Strike-Slip Fault or Transform Fault
Strike-Slip Fault (Transform Fault): In the field of geology, a strike-slip fault, or a transform fault, is a fault in which movement is parallel to the strike of the fault plane. The opposite of a strike-slip fault is a dip-slip fault.
Left-Lateral or Right-Lateral Strike-Slip Fault
A transform fault can be either left-lateral or right-lateral. This defines the type of strike-slip fault-movement. It is determined by selecting one block as a reference. And then examining the movement of the other block in relation to the referenced. To simplify, geology students and geologists in the field imagine themselves standing on the reference block, looking outward to the moving block.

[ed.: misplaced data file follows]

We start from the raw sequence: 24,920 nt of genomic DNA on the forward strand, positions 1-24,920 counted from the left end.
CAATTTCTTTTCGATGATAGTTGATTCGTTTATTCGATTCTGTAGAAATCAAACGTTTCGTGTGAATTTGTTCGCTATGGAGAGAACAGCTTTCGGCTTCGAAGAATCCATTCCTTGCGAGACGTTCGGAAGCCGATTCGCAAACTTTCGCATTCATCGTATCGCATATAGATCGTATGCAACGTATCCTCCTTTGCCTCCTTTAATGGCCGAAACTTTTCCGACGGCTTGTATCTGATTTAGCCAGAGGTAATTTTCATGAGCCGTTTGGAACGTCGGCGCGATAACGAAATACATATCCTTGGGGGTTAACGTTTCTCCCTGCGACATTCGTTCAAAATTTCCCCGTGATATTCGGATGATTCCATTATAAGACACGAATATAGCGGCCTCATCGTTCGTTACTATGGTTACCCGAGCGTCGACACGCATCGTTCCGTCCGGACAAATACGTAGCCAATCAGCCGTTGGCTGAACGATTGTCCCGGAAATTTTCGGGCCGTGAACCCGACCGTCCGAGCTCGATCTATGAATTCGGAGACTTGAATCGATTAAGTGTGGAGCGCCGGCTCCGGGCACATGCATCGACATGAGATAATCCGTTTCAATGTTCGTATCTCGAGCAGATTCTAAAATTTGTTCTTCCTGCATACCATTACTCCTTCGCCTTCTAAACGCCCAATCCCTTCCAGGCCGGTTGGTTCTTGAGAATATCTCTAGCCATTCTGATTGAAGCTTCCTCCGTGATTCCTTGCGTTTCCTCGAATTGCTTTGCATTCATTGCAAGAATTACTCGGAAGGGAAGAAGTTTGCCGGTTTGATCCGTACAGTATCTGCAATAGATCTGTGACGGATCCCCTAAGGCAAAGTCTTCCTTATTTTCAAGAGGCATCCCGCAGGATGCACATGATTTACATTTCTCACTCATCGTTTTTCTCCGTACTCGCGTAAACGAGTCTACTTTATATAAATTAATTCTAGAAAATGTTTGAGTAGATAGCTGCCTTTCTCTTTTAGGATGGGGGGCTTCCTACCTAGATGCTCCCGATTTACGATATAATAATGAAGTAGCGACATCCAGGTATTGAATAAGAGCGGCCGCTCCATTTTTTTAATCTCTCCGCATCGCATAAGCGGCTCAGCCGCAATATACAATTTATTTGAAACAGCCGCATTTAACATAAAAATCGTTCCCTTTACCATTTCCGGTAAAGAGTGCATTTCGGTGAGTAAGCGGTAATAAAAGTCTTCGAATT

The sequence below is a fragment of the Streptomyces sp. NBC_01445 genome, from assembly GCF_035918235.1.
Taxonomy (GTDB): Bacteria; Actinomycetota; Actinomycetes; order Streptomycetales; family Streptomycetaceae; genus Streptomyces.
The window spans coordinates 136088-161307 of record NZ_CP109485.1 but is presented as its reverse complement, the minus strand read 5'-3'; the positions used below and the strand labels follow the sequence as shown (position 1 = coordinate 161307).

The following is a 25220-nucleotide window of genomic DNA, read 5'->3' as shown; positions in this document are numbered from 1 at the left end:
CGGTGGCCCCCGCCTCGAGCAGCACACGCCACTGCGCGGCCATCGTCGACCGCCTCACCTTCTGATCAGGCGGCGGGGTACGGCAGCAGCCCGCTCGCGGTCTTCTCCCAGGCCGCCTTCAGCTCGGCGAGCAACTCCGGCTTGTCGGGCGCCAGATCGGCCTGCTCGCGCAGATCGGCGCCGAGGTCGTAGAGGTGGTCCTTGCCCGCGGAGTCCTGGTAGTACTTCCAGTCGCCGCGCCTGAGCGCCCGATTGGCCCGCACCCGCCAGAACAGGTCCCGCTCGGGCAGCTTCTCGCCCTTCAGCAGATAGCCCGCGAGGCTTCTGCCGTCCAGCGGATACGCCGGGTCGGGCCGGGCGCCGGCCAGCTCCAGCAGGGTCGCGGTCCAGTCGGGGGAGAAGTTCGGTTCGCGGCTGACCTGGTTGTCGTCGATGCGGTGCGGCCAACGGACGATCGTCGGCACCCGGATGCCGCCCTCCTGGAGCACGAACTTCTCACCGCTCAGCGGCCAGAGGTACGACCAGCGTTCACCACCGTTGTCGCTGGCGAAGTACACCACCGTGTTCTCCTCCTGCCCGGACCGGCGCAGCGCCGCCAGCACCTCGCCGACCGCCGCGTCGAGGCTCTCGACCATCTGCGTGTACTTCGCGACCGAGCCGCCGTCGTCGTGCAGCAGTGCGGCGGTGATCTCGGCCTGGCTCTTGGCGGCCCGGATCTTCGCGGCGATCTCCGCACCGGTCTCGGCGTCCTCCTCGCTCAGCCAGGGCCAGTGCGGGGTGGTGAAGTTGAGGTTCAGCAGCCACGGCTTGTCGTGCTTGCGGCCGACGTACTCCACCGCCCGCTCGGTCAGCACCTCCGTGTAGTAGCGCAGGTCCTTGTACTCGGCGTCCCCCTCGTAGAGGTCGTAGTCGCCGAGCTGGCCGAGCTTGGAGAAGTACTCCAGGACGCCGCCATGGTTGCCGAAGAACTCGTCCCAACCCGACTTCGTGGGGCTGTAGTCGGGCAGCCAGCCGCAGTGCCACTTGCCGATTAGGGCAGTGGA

Left-Lateral Strike-Slip Fault
For instance, a left-lateral strike-slip fault means the block opposite from which one is standing, moves left. The image below provides a block diagram of a left-lateral strike-slip fault or left-lateral transform fault. In this case, the field geologists would picture themselves standing on the blue block. Note the directions of the arrows.
Right-Lateral Strike-Slip Fault
A right-lateral transform fault means the block opposite from which one is standing upon is moving right. To illustrate, the image below provides a block diagram of a right-lateral strike-slip fault or right-lateral transform fault. Here, the geologists would imagine themselves on the red block. And please note the directions of the arrows.